When the need for speed overcomes you, thoughts generally don’t turn to 8-bit computers. Sure, an 8-bit machine is fun for retro gameplay and reliving the glory days, and there certainly were some old machines that were notably faster than the others. But raw computing power isn’t really the point of retrocomputing.
Or is it? [Bernardo Kastrup] over at The Byte Attic has introduced an interesting machine called the Agon Light, an 8-bit SBC that’s also a bit like a microcontroller. The machine has a single PCB that looks about half as big as an Arduino Uno, and sports some of the same connectors and terminals around its periphery. The heart of the Agon Light is an eZ80 8-bit, 18.432 MHz 3-stage pipelined CPU, which is binary compatible with the Z80. It also has an audio-video coprocessor, in the form of an ESP32-Pico-D4, which supports a 640×480 64-color display and two mono audio channels. There’s no word we could find of whether the ESP32’s RF systems are accessible; it would be nice, but perhaps unnecessary since there are both USB ports and a PS/2 keyboard jack. There’s also a pin header for 20 GPIOs as well as I2C, SPI, and UART for serial communication.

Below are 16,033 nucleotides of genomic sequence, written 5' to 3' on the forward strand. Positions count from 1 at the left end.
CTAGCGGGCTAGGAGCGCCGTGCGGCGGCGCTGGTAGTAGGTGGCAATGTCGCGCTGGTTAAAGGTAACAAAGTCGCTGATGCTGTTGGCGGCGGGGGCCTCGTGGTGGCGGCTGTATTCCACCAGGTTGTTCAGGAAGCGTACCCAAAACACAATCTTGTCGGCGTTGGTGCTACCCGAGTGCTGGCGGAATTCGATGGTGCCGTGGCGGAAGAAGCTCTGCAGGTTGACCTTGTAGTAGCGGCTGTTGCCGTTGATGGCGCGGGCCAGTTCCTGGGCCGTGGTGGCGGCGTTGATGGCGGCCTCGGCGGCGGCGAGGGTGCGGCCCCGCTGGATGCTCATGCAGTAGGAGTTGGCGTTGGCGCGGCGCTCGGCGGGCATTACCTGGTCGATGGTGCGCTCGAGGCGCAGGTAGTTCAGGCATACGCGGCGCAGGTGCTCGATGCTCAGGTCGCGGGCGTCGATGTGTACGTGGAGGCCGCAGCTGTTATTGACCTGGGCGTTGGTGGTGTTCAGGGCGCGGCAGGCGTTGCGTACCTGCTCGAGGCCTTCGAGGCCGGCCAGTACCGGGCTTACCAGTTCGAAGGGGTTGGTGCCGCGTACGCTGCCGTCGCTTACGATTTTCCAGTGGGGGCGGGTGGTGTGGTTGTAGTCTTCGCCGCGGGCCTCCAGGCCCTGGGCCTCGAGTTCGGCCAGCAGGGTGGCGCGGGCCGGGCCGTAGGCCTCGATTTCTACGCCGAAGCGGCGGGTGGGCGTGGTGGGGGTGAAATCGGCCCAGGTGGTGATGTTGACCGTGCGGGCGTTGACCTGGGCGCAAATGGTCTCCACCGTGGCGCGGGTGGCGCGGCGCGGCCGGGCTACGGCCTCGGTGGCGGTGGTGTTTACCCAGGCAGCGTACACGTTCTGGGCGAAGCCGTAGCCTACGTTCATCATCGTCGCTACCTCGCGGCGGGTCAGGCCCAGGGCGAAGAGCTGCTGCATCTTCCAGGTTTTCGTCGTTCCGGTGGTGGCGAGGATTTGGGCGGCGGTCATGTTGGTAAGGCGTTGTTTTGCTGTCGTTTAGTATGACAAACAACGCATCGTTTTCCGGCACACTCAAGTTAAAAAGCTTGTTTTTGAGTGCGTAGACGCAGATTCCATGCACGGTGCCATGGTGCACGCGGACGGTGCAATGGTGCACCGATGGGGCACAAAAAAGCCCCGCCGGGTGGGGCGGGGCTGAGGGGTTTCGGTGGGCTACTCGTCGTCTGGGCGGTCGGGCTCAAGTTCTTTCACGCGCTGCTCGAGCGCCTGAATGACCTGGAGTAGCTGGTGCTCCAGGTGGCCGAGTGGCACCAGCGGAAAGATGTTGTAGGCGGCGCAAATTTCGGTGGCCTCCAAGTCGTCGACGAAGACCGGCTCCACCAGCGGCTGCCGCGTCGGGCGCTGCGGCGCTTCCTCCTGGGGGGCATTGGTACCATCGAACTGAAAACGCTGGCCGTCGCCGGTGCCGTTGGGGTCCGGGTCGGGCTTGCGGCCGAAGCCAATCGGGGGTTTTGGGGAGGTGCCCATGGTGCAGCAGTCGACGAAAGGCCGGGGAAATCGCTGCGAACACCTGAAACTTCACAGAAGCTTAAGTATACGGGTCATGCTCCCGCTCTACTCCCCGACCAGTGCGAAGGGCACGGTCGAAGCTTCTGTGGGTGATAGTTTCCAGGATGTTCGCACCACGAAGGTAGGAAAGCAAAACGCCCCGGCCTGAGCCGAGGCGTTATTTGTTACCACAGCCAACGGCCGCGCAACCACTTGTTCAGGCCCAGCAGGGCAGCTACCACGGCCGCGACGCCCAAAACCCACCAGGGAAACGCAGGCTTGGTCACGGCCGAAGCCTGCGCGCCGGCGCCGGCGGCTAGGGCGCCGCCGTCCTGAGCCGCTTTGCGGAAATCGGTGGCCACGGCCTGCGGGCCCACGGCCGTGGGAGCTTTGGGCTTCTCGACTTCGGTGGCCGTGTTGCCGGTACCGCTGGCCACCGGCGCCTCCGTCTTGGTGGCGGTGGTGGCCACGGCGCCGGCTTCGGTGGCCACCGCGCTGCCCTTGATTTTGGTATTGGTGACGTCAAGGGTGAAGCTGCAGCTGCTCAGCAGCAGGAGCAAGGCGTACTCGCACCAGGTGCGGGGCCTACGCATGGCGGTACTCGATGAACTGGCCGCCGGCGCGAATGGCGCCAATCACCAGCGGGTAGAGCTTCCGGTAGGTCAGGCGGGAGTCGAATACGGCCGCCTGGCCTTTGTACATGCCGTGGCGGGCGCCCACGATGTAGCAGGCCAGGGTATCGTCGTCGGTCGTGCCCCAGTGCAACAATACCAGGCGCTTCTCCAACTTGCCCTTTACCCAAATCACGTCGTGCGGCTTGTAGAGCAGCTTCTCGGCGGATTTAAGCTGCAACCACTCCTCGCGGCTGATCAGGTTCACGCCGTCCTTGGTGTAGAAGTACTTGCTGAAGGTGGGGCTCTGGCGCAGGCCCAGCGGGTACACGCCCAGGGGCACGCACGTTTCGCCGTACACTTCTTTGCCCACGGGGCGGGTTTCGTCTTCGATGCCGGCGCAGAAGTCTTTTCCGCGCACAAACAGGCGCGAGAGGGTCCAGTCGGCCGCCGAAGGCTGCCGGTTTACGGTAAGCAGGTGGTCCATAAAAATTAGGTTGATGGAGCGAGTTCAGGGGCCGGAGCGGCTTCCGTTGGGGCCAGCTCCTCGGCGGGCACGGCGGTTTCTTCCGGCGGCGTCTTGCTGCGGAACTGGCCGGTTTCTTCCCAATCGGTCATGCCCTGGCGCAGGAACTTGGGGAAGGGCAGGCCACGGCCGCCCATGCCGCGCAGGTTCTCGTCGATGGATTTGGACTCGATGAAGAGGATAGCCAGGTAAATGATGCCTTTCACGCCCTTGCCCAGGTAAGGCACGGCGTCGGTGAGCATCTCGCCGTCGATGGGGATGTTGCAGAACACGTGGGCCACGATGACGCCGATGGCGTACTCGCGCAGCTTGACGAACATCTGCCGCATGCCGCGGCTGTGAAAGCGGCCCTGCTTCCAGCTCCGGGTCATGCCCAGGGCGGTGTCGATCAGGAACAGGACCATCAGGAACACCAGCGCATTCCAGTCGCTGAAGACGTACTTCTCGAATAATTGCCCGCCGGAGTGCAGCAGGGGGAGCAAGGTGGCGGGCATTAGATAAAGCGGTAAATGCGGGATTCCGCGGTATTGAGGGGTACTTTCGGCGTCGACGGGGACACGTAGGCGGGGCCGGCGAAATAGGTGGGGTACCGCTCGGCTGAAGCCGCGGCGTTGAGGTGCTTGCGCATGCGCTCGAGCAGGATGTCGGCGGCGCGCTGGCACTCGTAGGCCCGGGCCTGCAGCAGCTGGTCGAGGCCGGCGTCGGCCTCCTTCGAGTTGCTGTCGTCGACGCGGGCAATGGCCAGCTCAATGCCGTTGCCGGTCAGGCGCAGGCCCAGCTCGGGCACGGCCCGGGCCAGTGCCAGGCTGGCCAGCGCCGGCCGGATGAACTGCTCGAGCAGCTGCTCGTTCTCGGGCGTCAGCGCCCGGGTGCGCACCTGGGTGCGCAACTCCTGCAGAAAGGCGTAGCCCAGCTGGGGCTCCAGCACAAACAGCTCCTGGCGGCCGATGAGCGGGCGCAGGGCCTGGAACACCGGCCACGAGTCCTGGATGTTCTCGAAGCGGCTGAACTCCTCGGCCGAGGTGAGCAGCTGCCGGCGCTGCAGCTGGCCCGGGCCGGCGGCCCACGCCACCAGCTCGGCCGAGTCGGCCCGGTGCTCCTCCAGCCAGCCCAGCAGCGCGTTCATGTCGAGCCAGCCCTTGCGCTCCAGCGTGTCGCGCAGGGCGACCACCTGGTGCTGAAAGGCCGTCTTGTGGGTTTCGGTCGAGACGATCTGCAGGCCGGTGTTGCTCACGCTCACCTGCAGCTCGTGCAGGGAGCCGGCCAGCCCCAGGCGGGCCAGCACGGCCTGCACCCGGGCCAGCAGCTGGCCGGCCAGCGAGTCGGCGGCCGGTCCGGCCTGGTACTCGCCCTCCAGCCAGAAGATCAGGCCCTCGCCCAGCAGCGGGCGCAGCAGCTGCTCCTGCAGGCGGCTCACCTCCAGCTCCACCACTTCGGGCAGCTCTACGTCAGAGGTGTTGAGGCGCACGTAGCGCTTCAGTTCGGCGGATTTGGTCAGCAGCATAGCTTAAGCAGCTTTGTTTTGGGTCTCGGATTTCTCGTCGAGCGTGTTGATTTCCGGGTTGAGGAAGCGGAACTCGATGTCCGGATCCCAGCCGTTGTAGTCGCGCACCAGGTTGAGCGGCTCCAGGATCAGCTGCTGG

The lengthy video below goes into all the details on the Agon Light, including the results of benchmark testing, all of which soundly thrash the usual 8-bit suspects. The project is open source and all the design files are available, or you can get a PCB populated with all the SMD components and just put the through-hole parts on. [Bernardo] is also encouraging people to build and sell their own Agon Lights, which seems pretty cool too. It honestly looks like a lot of fun, and we’re looking forward to seeing what people do with this.